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A Soldier’s Quartet, by Colin Baldwin

A Soldier’s Quartet by Colin Baldwin

My rating: 2 of 5 stars


DNF at 58%… I really hoped I would like “A Soldier’s Quartet” by Colin Baldwin but it was not to be for a lot of reasons.

First of all, we’re jumping around in time as if we were Doctor Who’s new companion – from 1918 to 2018 to 1914 and so on and on… This is not only confusing and exhausting, it actually wastes the chance to actually make us care about the German soldier Wolf who first dies and only later do we get insight into some of his life before.

Also, the narration about Conrad’s contemporary research into the letter doesn’t really work for me: It’s a thinly veiled memoir of Colin’s endeavours and it feels entirely authentic (including some “classic” German habits and traditions) – but, to me, it’s just not very interesting. A lot of it would totally work and amaze me if told briefly and anecdotally in person. Not so much as a book, though.

There’s also at least one instance in which a lot of story is told – only to be summarised immediately afterwards in a dialogue between Conrad and his neighbour Wally. This made no sense at all story-wise and intrinsically felt weird – would you make your neighbour summarise what you’ve told them over the fence for the last few weeks?

At least part of the writing was (sometimes literally) extremely flowery and over the top:

»Suddenly, the flowers reverted to the colours of war. He was infuriated by their trickery. They turned and took aim, delivering a crushing blow. He felt powerless to defend himself.«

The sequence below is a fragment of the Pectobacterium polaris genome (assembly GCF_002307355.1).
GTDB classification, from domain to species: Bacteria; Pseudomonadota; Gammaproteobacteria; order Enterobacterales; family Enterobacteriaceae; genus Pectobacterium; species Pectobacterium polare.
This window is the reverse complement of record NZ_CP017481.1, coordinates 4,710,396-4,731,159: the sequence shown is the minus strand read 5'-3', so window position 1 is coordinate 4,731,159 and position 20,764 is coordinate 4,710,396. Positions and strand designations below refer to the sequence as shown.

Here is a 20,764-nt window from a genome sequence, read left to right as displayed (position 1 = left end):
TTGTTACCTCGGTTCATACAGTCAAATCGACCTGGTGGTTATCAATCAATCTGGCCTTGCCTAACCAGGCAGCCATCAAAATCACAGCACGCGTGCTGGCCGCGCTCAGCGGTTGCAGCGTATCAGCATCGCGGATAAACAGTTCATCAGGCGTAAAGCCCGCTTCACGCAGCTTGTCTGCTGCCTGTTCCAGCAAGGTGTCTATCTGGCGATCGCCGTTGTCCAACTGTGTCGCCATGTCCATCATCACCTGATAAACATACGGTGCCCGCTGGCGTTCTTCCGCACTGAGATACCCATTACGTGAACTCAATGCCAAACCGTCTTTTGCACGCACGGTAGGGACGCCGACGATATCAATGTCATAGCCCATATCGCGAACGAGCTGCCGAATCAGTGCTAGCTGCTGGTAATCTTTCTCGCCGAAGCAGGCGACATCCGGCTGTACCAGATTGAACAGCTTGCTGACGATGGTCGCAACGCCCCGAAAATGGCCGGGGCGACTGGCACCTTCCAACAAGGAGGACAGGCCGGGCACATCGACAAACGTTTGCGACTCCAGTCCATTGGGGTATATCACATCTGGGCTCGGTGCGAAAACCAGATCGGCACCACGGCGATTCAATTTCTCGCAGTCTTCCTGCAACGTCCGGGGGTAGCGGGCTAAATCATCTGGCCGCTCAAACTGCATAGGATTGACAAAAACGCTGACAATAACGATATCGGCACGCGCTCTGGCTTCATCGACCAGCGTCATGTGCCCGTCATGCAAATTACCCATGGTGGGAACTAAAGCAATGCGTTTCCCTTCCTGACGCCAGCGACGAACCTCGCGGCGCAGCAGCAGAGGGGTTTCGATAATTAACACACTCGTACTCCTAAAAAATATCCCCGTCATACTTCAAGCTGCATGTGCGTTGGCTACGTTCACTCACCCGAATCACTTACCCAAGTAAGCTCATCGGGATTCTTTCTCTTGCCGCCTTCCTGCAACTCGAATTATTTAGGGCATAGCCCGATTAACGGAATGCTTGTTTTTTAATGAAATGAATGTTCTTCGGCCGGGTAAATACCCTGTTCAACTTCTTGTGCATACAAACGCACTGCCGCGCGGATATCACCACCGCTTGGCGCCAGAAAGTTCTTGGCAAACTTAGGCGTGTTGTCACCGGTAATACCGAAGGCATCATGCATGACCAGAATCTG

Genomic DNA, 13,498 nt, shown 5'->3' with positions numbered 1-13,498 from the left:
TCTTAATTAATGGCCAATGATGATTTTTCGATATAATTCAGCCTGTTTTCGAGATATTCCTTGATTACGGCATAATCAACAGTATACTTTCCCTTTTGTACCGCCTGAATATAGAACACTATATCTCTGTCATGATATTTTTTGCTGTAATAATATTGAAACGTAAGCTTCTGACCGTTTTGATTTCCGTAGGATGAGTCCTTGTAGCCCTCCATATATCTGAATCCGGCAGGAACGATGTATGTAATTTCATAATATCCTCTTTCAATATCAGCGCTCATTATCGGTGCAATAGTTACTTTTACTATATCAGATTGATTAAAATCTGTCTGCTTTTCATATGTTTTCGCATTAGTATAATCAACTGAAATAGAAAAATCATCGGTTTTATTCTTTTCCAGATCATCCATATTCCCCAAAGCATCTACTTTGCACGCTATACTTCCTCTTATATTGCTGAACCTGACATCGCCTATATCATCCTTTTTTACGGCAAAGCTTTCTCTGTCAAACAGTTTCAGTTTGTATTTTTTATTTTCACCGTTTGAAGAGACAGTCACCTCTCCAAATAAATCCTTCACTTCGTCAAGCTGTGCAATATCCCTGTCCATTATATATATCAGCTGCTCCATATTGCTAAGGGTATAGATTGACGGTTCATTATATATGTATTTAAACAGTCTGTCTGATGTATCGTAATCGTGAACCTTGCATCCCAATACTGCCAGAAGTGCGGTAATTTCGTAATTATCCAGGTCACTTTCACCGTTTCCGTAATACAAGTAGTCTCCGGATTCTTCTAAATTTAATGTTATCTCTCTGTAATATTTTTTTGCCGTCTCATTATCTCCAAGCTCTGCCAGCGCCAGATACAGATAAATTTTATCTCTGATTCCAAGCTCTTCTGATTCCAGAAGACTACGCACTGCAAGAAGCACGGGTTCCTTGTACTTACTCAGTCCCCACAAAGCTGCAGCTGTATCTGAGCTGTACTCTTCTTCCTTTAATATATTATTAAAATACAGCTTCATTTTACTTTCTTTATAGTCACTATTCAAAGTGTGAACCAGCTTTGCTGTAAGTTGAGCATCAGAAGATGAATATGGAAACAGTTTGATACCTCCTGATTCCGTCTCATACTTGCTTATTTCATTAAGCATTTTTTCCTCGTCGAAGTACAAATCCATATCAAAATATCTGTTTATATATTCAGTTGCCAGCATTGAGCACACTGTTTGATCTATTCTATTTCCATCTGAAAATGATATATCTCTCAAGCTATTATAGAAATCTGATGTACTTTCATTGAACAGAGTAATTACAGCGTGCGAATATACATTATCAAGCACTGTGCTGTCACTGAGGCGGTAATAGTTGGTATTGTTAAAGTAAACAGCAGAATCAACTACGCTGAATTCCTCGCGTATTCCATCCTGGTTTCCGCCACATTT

Last but not least, I really disagree with some fundamental assumptions, ideas and wording: Chapter ten is called “1914. Germany Enters The Great War”. No, Germany didn’t enter it, Germany caused World War 1. They most likely didn’t want the war but they knowingly accepted the risk of a global war and fought it as long as they possibly could.

»It is my belief, the young men mentioned in this letter, and all soldiers who died in the war, have no voice in history. I now wish to give them a chance to speak.«

And that’s the second issue: No, I strongly disagree with that statement. Twice my country has tumbled the world into the horrors of global wars. Twice its young men fought for their respective leader and their country. They were proud to fight, in very many cases they volunteered to fight. In both world wars they fought, committed war crimes and so on.

I’m saying: No, the German soldiers deserve no voice. They do not deserve the many memorials all over Germany either. What they did needs to be remembered, who they were may be forgotten. I’m stating this as one whose own grandfather died as a soldier in World War 2. His name shall be forgotten.

There are some truths about Europe that I’d like to highlight, though:

»When it’s the language, culture and friendship that bind us, borders and walls become irrelevant.«

That is absolutely true and with the Schengen Area, (most of) Europe has grown together like never before. For the purpose of travelling the borders are practically gone. I’ve travelled in Europe before the treaty of Schengen of 1995 and it was a dream come true when the borders peacefully fell away…

»One blink of an eye and you wouldn’t even know you’ve crossed a border!«

Even after all these years whenever I cross the border into my beloved France, I cry because there’s nothing that prevents me from visiting the country in friendship that my own Germany has fought against not even 80 years ago…

(At least I cry if I even notice I crossed the border because in the border regions between the German state of Rhineland-Palate and French Alsace, there often simply is no discernible border!)

So, all in all, I cannot help but rate this book at two out of five stars. I still encourage you to read this book if you’re interested in World War 1 – my conviction is, of course, highly subjective and your mileage may differ.


Nichts für ungut, Colin, and I hope we can stay friends!


Ceterum censeo Putin esse delendam



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